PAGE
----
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NEW: Governor Patrick Responds to DCF Report

Monday, January 27, 2014

 

Governor Deval Patrick took the opportunity Monday to speak with members of the press regarding the recently released report into the administration of the state's Department of Children and Families (DCF). The report, which was conducted by the independent Office of the Child Advocate, comes in the wake of the maelstrom of criticism lobbied at the DCF. following the disappearance of a five-year-old Fitchburg boy, Jeremiah Oliver, who was under the Department's care.

The report made it clear that the failures and oversights that lead to what the Governor characterized Monday as an inexcusable failure were not isolated to this particular case. Patrick made clear that the case in question was an indicator that impactful changes were needed, saying that the case "points to other weaknesses in the Department that we're trying to look at."

Patrick spoke both about specific prescriptions for improvement as well as more generally about the important and difficult work done by the Department. While he called for improvements like the use of better communication technology and "real time data" within the D.C.F., he emphasized that "the biggest relief will come from adding staff."

The report by the Office of the Child Advocate had found that overstretched social workers were often unable to make visits or keep up with the number of caseloads. Patrick emphasized the need to "reinvigorate" the Department following the tragedy, pledging to find a "technological fix" and infuse the Department with the human capital necessary to make attend to the health and safety of all the children in its care.  

 

Related Slideshow: The Best and Worst Run States in New England

How well do the New England states stack up against each other in terms of how they're currently run?

According to 24/7 Wall Street, looking at a state's debt per capita, budget deficit, unemployment, median household income, and percentage below the poverty line are all indicators of a state's level operational success - or lack thereof.  

Below are how the New England states were ranked compared to each other, based on data from 2012 -- as well as the "best run" and "worst run" states in the country. 

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#6

Rhode Island

National Rank, #47

> Debt per capita: $8,721 (3rd highest)
> Budget deficit: 6.9% (35th largest)
> Unemployment: 10.4% (3rd highest)
> Median household income: $54,554 (18th highest)
> Percent below poverty line: 13.7% (tied-20th lowest)

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#5

Connecticut

National Rank, #41

> Debt per capita: $8,531 (4th highest)
> Budget deficit: 17.1% (12th largest)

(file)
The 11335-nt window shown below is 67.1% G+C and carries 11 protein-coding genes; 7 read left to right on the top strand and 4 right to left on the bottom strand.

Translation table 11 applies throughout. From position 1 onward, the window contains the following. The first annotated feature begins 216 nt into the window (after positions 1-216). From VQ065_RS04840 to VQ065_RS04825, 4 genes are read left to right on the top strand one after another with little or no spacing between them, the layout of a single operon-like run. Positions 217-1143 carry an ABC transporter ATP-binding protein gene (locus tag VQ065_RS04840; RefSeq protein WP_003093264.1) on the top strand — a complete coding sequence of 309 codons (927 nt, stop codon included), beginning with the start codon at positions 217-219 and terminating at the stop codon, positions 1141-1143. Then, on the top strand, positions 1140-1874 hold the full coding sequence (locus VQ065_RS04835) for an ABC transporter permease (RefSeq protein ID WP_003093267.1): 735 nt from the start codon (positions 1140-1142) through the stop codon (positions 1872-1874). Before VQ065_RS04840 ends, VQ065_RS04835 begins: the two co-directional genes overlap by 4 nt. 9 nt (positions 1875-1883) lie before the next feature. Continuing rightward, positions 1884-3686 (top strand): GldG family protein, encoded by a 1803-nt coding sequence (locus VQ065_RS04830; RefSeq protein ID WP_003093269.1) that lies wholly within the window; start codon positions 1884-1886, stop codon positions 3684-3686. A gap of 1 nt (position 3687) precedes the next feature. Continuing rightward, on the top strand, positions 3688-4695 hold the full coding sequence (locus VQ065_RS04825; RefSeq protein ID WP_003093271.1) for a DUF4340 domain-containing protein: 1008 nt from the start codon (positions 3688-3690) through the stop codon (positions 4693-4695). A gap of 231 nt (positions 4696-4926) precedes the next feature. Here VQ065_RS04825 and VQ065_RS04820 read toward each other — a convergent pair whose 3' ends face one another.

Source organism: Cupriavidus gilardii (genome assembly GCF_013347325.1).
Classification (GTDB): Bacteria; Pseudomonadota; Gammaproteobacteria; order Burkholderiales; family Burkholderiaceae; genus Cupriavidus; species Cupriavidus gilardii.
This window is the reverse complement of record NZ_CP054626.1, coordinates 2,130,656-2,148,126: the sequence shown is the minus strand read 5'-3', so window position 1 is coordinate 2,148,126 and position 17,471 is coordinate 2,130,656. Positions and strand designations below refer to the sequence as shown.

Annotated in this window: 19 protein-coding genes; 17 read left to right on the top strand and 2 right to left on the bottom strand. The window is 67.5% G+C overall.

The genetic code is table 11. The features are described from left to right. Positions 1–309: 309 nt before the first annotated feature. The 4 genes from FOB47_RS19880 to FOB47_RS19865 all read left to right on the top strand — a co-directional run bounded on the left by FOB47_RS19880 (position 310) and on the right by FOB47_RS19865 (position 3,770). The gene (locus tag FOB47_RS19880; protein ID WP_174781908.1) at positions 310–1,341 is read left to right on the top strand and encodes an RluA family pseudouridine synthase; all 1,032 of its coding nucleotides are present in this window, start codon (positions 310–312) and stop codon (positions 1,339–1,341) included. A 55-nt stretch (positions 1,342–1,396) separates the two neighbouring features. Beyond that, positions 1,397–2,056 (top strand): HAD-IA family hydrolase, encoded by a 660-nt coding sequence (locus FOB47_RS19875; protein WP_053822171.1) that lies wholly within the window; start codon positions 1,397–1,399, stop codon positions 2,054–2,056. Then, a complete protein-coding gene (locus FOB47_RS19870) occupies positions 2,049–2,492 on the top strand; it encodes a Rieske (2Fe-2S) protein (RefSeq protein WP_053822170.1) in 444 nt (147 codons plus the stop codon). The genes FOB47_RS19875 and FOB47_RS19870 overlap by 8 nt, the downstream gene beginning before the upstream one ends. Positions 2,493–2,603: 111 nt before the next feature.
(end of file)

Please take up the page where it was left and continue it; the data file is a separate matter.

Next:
> Unemployment: 8.4% (tied-14th highest)
> Median household income: $67,276 (4th highest)
> Percent below poverty line: 10.7% (4th lowest)
 

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#4

Maine

National Rank, #30

> Debt per capita: $4,447 (12th highest)
> Budget deficit: 16.6% (14th largest)
> Unemployment: 7.3% (tied-22nd highest)
> Median household income: $46,709 (16th lowest)
> Percent below poverty line: 14.7% (tied-24th lowest)

 

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#3

New Hampshire

National Rank, #25

> Debt per capita: $6,414 (8th highest)
> Budget deficit: 20.0% (8th largest)
> Unemployment: 5.5% (8th lowest)
> Median household income: $63,280 (7th highest)
> Percent below poverty line: 10.0% (the lowest)

 

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#2

Massachusetts

National Rank, #18

> Debt per capita: $6,414 (8th highest)
> Budget deficit: 20.0% (8th largest)
> Unemployment: 5.5% (8th lowest)
> Median household income: $63,280 (7th highest)
> Percent below poverty line: 10.0% (the lowest)

 

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#1

Vermont

National Rank, #6

> Debt per capita: $6,414 (8th highest)
> Budget deficit: 20.0% (8th largest)
> Unemployment: 5.5% (8th lowest)
> Median household income: $63,280 (7th highest)
> Pct. below poverty line: 10.0% (the lowest)

 

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Worst Run State in US

50. California

> Debt per capita: $3,990 (20th highest)
> Budget deficit: 27.8% (3rd largest)
> Unemployment: 10.5% (2nd highest)
> Median household income: $58,328 (11th highest)
> Pct. below poverty line: 17.0% (18th highest)
 

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Best Run State in US

1. North Dakota
> Debt per capita: $3,033 (20th lowest)
> Budget deficit: None
> Unemployment: 3.1% (the lowest)
> Median household income: $53,585 (19th highest)
> Pct. below poverty line: 11.2% (6th lowest)

 

 
 

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